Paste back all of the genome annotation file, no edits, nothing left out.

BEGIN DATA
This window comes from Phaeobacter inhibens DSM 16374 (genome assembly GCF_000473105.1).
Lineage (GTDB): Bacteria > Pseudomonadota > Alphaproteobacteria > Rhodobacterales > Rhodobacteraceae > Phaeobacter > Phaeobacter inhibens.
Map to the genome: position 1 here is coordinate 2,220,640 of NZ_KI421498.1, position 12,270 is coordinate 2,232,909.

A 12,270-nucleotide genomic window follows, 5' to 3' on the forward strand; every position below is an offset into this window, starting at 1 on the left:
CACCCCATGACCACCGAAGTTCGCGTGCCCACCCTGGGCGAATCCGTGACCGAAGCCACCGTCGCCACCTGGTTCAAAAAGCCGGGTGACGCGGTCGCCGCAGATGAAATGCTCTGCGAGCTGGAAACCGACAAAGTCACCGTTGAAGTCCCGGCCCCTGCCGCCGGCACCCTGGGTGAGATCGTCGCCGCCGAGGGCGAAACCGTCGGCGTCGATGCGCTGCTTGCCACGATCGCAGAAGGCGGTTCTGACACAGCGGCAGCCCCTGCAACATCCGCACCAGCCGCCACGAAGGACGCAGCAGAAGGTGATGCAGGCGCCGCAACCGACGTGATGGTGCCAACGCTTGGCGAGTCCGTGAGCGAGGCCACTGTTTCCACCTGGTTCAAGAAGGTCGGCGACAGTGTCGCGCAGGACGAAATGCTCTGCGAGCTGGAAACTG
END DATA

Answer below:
This window comes from Phaeobacter inhibens DSM 16374 (genome assembly GCF_000473105.1).
Lineage (GTDB): Bacteria > Pseudomonadota > Alphaproteobacteria > Rhodobacterales > Rhodobacteraceae > Phaeobacter > Phaeobacter inhibens.
Map to the genome: position 1 here is coordinate 2,220,640 of NZ_KI421498.1, position 12,270 is coordinate 2,232,909.

A 12,270-nucleotide genomic window follows, 5' to 3' on the forward strand; every position below is an offset into this window, starting at 1 on the left:
CACCCCATGACCACCGAAGTTCGCGTGCCCACCCTGGGCGAATCCGTGACCGAAGCCACCGTCGCCACCTGGTTCAAAAAGCCGGGTGACGCGGTCGCCGCAGATGAAATGCTCTGCGAGCTGGAAACCGACAAAGTCACCGTTGAAGTCCCGGCCCCTGCCGCCGGCACCCTGGGTGAGATCGTCGCCGCCGAGGGCGAAACCGTCGGCGTCGATGCGCTGCTTGCCACGATCGCAGAAGGCGGTTCTGACACAGCGGCAGCCCCTGCAACATCCGCACCAGCCGCCACGAAGGACGCAGCAGAAGGTGATGCAGGCGCCGCAACCGACGTGATGGTGCCAACGCTTGGCGAGTCCGTGAGCGAGGCCACTGTTTCCACCTGGTTCAAGAAGGTCGGCGACAGTGTCGCGCAGGACGAAATGCTCTGCGAGCTGGAAACTG